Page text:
SABR

Bill Bergen's Awesome Record of Baseball Futility

From Lynn Zinser at The New York Times on August 3, with quotes from SABR members David Jones, Tom Simon and Joe Dittmar:

The record books will tell you that [Bill] Bergen is the worst hitter in Major League Baseball history, holding records for the lowest season batting average for a regular position player (.139, a mark making news as Adam Dunn of the Chicago White Sox threatens it) and lowest career batting average (.170), as well as the longest streak of at-bats without a hit (46, a mark making news because Milwaukee’s Craig Counsell is threatening it at 0 for 45).

Bergen’s career lasted 11 seasons, from 1901-1911, although he couldn’t hit the side of a barn. He did not have one slump year surrounded by many productive ones (like Dunn) or one epic bad streak (like Counsell). He was consistently and dependably, well, subpar.

In 3,228 career at-bats, he hit two home runs. In only one season did his average top .200. His career .194 on-base percentage means he didn’t walk much. His career .201 slugging percentage means he rarely hit for extra bases. Perhaps his quirkiest statistic: he was never hit by a pitch.

“He is about as bad a hitter as you can possibly imagine,” said David Jones, a baseball historian who edited two books on baseball’s dead-ball era. “But if he’d been a little bit better hitter, no one would ever talk about him.”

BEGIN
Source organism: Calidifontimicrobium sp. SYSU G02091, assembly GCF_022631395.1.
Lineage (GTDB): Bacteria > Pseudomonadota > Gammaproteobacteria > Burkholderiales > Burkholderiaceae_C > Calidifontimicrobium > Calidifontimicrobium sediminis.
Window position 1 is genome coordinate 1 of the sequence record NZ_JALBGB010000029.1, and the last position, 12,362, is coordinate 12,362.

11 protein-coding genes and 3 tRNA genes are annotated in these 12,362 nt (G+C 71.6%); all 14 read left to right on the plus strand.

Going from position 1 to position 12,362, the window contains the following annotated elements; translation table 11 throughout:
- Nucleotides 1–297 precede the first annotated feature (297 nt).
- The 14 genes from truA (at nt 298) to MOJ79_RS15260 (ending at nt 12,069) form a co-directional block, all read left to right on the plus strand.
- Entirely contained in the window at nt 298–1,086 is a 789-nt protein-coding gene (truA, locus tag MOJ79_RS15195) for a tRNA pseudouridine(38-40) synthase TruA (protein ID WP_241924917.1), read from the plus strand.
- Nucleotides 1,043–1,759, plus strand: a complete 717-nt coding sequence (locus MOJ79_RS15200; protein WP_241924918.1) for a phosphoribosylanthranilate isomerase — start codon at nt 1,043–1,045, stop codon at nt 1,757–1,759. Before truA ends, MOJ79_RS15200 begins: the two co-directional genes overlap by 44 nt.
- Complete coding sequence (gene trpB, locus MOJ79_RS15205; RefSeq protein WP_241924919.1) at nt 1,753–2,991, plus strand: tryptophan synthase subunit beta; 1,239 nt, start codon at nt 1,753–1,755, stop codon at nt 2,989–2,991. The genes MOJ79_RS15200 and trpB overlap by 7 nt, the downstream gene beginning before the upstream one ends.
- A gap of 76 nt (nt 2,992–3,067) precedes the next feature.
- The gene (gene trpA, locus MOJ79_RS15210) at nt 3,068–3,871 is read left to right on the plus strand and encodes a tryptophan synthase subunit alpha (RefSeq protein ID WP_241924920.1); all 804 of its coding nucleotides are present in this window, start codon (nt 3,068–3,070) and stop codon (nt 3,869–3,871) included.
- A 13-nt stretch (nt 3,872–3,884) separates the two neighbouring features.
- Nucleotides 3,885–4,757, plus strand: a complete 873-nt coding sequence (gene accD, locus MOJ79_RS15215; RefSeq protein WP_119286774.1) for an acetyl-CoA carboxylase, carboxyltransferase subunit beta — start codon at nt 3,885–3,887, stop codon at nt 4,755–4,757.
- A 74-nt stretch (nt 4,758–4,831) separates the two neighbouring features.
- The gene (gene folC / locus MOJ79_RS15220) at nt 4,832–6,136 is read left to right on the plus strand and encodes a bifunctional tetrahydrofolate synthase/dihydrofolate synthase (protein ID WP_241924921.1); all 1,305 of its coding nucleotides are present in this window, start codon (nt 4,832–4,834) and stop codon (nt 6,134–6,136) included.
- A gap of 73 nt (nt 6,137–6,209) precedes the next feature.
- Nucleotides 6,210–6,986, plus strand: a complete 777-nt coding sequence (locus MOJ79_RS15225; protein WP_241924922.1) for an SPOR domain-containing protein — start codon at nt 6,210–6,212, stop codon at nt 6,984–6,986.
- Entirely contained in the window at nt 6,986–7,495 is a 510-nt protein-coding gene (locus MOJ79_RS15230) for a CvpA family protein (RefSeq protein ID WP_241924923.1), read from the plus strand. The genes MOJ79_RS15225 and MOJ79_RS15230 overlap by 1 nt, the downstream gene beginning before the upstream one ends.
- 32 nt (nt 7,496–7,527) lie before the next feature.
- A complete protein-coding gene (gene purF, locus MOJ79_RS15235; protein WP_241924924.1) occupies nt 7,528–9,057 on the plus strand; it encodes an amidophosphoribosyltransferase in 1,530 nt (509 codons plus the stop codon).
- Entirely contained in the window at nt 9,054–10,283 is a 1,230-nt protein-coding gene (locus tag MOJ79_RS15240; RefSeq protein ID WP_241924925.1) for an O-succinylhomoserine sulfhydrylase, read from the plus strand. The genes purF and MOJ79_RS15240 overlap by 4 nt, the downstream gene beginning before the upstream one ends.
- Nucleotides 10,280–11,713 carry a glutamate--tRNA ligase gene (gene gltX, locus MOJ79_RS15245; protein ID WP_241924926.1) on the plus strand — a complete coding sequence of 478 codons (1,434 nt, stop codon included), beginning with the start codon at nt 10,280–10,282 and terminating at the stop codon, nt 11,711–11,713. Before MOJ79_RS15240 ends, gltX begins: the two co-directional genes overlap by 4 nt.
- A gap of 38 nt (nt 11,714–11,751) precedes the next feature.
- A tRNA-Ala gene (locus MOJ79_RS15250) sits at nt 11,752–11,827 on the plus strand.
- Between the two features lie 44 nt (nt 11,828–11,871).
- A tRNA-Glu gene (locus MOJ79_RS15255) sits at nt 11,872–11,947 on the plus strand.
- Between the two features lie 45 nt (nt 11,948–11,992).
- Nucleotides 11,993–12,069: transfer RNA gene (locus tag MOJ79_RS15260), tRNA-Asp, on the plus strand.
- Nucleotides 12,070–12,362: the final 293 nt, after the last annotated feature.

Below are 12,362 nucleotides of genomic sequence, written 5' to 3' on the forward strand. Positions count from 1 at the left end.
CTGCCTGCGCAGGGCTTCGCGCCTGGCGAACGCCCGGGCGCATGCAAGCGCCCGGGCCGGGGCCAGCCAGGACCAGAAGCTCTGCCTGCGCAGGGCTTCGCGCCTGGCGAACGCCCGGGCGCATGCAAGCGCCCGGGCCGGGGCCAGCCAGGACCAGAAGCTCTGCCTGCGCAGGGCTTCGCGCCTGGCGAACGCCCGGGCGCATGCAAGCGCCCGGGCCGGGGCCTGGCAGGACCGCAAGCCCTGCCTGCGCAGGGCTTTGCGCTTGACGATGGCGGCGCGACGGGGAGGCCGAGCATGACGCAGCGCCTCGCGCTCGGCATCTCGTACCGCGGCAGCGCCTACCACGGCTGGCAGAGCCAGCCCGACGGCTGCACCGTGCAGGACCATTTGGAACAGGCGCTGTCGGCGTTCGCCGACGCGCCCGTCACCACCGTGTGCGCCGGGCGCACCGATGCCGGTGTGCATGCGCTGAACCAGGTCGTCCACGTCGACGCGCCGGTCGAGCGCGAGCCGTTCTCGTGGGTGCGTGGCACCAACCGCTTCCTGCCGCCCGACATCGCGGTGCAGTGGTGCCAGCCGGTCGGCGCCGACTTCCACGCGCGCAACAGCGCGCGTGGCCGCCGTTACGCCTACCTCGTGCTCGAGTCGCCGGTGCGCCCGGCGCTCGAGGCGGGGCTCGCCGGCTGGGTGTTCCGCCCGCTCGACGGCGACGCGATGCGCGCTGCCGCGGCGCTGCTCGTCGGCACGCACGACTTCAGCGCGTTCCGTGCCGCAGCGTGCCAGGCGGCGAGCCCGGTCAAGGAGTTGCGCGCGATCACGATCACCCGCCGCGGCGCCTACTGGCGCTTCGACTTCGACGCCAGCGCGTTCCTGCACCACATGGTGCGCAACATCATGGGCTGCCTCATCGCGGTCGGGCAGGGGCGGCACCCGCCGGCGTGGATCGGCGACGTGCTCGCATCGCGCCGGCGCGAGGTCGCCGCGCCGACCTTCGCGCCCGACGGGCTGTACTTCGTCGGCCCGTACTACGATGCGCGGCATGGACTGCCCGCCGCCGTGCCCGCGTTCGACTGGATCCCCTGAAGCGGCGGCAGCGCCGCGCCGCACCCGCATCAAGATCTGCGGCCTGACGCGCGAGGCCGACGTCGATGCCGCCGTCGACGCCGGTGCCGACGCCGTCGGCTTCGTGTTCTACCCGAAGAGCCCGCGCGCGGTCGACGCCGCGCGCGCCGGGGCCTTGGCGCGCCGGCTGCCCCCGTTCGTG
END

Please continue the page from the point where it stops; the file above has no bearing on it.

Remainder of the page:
Read the full article here: http://www.nytimes.com/2011/08/04/sports/baseball/bill-bergens-awesome-record-of-baseball-futility.html

CORRECTION (8/9/11): For many years, the longest streak of consecutive hitless at-bats (by a non-pitcher) was thought to be held by Luis Aparicio and Tony Bernazard at 44. In the Aprill 1997 edition of the SABR Baseball Records Research Committee newsletter, Dittmar revealed that he had discovered Bergen's streak of 46 hitless at-bats with the Brooklyn Superbas in 1909.

On August 9, 2011, after the story above was published by The New York Times, Dittmar went back to confirm his original research and discovered that Bergen's streak was actually 45, not 46, because of a misreading of the at-bat totals in one box score. Read his correction here.

Further reading: Read Dittmar's BioProject essay on Bergen here.

This page was last updated August 11, 2011 at 12:22 pm MST.

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